In certain embodiments, tubing 30 (i.e., the substrate material) is formed from silica, nickel or certain polymeric materials. In such embodiments, first layer 32 is formed from silver, and second layer 34 is formed from silver iodide or zinc sulfide. In other embodiments, tubing 30 is formed from silver and second layer 34 is formed from silver bromide or silver iodide. For these embodiments, hollow glass fiber waveguide 14 need not include first layer 32. In all of these embodiments, outer coating 36 is formed from a polymeric material, such as a polyimide or a UV-acrylic. In those embodiments in which tubing 30 is formed from a polymeric material, the waveguide 14 need not include outer coating 36. While certain combinations of materials appropriate for use in hollow glass fiber waveguide 14 have been disclosed herein, other combinations of materials that offer similar performance characteristics are known to those skilled in the art and are contemplated to be within the scope of the present invention.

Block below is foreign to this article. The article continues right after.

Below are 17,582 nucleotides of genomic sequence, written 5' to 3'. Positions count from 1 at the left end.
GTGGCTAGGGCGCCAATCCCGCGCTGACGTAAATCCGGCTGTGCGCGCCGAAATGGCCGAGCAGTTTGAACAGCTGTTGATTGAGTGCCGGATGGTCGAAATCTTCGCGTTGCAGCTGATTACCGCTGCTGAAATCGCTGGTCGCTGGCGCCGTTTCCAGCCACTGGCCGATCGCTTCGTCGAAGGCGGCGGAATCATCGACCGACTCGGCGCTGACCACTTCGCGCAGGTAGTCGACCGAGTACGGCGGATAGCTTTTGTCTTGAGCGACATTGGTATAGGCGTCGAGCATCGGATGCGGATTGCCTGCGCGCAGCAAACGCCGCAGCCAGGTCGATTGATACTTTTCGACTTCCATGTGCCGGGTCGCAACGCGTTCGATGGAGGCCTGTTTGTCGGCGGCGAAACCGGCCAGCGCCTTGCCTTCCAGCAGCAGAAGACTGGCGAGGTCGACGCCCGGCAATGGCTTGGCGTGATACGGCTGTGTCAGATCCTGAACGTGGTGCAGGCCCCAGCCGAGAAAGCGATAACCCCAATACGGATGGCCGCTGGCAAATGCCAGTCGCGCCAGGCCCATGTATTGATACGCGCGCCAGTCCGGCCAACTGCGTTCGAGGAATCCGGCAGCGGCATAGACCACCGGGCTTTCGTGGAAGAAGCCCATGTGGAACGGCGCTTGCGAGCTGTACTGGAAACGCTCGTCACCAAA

In this embodiment, the particular combination of materials used in the construction of waveguide 14 is selected to maximize the transmission of electromagnetic radiation having a wavelength of from about 2,000 cm-1 to about 4,000 cm-1 through waveguide 14. Conventional waveguides, such as single layer gold coated light pipes, transmit only a nominal amount (4% or less) of incident radiation between wavelengths of from about 2,000 cm-1 to about 4,000 cm-1 for a one meter pathlength. In contrast, a double layer coated hollow glass waveguide of 1 meter pathlength is capable of transmitting about 72% of the incident radiation in the same wavelength range. Accordingly, waveguide 14 should transmit a significant amount (i.e., at least about 10%) of incident radiation between wavelengths of from about 2,000 cm-1 to about 3,000 cm-1 for a one meter pathlength. For a one meter pathlength, waveguide 14 preferably transmits at least about 30% of electromagnetic radiation having a wavelength of from about 2,000 cm-1 to about 3,000 cm-1, more preferably at least about 50% and most preferably at least about 70%.